5. I have played baseball, hockey and lacrosse at many levels for 50 years and never have seen anyone wearing a turban in any league, on any team that I was ever acquainted with. I have never been called a nazi before and I am not fond of it. I prefer to be called a non secular Canadian. One who knows the difference between science and nonsense. You may be correct about India and Pakistan allowing the turbans but what if I went into a mosque with shoes on, or became a member of your parliament and demanded that everyone wear baseball hats instead of turbans. Either of those filthy overcrowded countries simply kill the people or remove them who disagree with their policies. We have been far more obliging. Too much in fact.
    You have heard the expression “when in Rome”? In Canada when we sit down to eat we remove out hats, when the National anthem plays we remove our hats, in Parliament we remove all hats before session begins….why should this national tradition be adjusted for a cult? Any religion that is a mere 300 years old is even worse than the Christians, Jews and Muslims at 2-6000 years old. It is utter nonsense and if you are educated ….I doubt that based on your English language skills, you would clearly see that silly cult traditions that are handed down from family to family are nothing more than brainwashing. The free country we have is becoming non-secular as our schools are now teaching the truth. Prayer has been removed (as it should be) and fantasy has no place in today’s world. Grow up, if you don’t like our soccer rules or our attitude go back to your native land and fix it.

  6. Your comments prove how short sighted you really are. Sikhs play hockey with turbans and many other sports. In India and Pakistan there is no ristriction on what you wear in the parliament or sport. In UK and other countries Sikhs and Muslims are allowed to wear what they like. In a free and secular country this should be allowed. My be you think canada is not should be run by narrow minded people who still have Nazi and facist ideology. What Sikh wears not dictated my the Sikh Temple. It was given to them by the
    founders of the Religion over 300 years ago.

  7. I disagree strongly with the above comment. Every other sport allows sikhs to wear Turbans. so why should soccer be different. This has nothing to to do with whether you believe in God or not. Keep God out of it. The decision is racist and it will be always be supported by racist narrow minded people.

    • They are not allowed in Football, hockey, baseball or lacrosse, so which sports precisely are you referring to? Perhaps cricket?

    • One more thing ….it has everything to do with a god…..this is a religious garment dictated as traditional wear by the Sikh temple. That makes it a cult in fact. It has nothing to do with race and everything to do with antisemitism. I am opposed to religion in general and I could care less what country or ethnic background one is as long as they don’t flaunt mythology in the face of a non-believing public and ASK us to change to accommodate them. We have gone too far already. I do not want to see a member of parliament wearing a turban and sporting an ugly looking beard. Our parliament has always had its rules and they have been diligently followed until a Sikh was elected in a predominately Sikh area. Instead of making him conform to Canadian law we silently and against the will of the people changed to shut him up. Completely ludicrous and would not happen in India, Pakistan or any country run by Sikhs or Muslim.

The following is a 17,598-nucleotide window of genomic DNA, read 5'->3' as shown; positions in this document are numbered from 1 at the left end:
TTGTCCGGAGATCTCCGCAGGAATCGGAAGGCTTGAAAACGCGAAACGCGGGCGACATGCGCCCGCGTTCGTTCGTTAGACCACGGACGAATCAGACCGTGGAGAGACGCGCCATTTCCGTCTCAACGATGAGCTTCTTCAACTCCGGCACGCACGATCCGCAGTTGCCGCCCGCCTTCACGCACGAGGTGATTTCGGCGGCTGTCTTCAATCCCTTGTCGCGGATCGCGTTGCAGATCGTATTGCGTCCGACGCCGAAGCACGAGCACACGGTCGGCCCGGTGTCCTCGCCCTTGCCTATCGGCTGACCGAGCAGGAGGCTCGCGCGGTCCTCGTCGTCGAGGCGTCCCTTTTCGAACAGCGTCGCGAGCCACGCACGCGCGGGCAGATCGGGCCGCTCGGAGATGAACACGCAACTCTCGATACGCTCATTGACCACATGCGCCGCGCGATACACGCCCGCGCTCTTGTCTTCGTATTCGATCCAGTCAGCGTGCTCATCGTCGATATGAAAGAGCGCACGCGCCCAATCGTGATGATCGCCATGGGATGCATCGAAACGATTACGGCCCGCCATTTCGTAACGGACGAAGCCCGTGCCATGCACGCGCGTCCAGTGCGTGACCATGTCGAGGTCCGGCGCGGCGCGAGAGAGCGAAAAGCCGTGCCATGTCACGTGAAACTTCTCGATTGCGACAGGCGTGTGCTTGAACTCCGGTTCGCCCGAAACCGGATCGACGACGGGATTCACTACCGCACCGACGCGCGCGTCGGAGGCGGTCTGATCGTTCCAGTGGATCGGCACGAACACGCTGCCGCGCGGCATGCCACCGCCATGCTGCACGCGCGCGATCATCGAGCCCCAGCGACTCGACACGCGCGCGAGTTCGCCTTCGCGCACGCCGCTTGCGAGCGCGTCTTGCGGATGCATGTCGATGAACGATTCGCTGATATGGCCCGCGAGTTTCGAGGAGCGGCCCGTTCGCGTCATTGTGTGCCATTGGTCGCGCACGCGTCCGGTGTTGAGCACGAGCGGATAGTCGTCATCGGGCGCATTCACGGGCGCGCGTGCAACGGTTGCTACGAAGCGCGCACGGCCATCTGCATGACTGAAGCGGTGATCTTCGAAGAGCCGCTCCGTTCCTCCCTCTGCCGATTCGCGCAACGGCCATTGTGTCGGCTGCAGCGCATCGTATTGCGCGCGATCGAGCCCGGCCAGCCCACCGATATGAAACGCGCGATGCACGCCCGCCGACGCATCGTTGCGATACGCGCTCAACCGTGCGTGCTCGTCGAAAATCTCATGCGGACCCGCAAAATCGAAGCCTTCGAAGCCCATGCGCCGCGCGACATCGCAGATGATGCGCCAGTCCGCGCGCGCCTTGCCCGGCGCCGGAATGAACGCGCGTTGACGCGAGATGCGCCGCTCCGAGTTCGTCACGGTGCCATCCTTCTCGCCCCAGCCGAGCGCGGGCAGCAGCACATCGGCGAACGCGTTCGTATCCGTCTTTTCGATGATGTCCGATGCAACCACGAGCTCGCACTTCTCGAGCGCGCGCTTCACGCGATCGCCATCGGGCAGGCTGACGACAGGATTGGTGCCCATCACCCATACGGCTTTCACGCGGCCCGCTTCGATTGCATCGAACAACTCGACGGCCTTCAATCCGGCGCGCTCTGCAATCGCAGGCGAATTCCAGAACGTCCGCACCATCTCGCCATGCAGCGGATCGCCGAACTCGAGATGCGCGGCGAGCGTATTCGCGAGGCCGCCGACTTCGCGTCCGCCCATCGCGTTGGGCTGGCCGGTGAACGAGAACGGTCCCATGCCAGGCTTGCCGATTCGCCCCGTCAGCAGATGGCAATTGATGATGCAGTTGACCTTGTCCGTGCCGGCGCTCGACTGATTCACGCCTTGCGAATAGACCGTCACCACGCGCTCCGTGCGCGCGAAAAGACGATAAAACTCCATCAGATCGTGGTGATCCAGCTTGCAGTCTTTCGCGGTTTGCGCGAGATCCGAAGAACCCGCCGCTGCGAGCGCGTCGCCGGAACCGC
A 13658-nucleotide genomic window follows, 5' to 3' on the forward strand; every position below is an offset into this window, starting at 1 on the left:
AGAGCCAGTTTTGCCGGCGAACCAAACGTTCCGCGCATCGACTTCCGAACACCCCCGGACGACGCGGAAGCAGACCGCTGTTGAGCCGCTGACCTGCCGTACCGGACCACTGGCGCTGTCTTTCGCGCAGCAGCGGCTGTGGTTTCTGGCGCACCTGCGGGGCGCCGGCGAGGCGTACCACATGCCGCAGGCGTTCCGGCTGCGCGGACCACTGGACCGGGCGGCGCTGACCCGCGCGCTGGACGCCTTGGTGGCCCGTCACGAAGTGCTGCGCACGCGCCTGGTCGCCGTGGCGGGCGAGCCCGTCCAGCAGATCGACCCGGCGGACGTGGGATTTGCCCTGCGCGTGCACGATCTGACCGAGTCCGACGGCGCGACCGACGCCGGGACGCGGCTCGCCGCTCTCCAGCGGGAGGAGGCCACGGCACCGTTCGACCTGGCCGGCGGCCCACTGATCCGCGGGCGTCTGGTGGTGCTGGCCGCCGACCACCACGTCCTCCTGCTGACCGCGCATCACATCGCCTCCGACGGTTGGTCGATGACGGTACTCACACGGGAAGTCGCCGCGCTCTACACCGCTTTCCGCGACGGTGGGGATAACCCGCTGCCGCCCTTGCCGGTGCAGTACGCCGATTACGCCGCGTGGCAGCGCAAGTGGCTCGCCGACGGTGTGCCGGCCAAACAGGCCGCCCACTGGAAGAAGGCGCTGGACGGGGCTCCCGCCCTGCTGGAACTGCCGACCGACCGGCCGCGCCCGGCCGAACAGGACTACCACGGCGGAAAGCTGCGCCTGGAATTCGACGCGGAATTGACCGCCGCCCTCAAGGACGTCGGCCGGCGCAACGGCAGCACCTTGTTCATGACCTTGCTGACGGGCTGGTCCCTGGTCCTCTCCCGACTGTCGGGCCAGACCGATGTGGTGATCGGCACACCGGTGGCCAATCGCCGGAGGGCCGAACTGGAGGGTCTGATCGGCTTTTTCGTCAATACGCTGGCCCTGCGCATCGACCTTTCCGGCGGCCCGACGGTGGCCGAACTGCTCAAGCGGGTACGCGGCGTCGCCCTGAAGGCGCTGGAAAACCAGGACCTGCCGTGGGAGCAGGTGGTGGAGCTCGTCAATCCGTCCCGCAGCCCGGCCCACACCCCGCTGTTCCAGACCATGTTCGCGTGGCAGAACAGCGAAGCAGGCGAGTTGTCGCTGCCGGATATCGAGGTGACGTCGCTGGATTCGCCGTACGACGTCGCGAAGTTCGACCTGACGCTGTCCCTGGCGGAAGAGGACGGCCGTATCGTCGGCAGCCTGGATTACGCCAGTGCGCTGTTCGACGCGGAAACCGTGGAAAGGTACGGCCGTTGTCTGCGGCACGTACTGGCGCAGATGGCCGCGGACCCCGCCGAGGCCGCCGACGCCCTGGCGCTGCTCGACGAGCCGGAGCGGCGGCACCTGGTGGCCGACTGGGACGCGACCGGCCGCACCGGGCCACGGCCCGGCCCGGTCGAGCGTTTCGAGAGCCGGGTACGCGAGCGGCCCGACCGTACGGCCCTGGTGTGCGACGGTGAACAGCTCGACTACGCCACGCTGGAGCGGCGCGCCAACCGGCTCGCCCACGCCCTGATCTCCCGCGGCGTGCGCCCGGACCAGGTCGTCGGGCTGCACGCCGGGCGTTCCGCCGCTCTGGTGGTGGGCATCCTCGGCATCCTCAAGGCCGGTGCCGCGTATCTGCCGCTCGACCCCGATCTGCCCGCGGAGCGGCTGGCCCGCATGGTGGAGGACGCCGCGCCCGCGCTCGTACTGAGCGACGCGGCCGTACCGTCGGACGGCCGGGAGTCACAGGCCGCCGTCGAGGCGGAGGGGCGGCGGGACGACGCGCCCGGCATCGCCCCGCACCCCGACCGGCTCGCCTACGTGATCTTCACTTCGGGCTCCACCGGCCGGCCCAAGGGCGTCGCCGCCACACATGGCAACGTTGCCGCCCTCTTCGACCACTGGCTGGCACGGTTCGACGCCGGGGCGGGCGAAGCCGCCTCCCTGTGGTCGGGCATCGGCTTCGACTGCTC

8. Wayne Colegate

    Actually there is a very definite reason for this decision. Turbans and all the various paraphernalia that go with all religions have no place on the sports field. If you make a choice to believe in fictitious gods then you sacrifice a lot of other choices. It is time that religion got a negative response from a government agency. If people wearing all the cult garments whatever their choice of religion want to hold that strongly to mythology and nonsense than perhaps they should live in a country where that belief is the majority. In Canada we have had a regulation in the House of Commons that no one wears headgear out of respect for the tradition of our country…..that was changed to accommodate Sikhs…that was inappropriate. As was the decision to allow a change in the RCMP regulations and local police forces. My question is would India make similar changes if a Canadian wanted them to?
    If I want to enter a mosque and leave my shoes on I will be forbidden entry they will not change the rules for me. When a religion tells people what to wear, how to wear it, when and how to wear their hair and beards or when religion arranges marriage and has a caste system, then it is actually a cult. It has nothing to do a with any kind of faith. This is 2013 we all know the world is 350 billion years old and there is no god. Lets get rid of the trappings that are holding the brainwashed masses hostage.

    • “If you make a choice to believe in fictitious gods then you sacrifice a lot of other choices.”

      Wayne, your freedom ends at the moment it interferes with anyone else’s. People can wear or believe in whatever they damn well want. What you’re arguing for is the most virulent form of political fundamentalism available.

      There’s a reason that societies which grant religion freedom are consistently rated the best places to live. Liberty is always a good thing.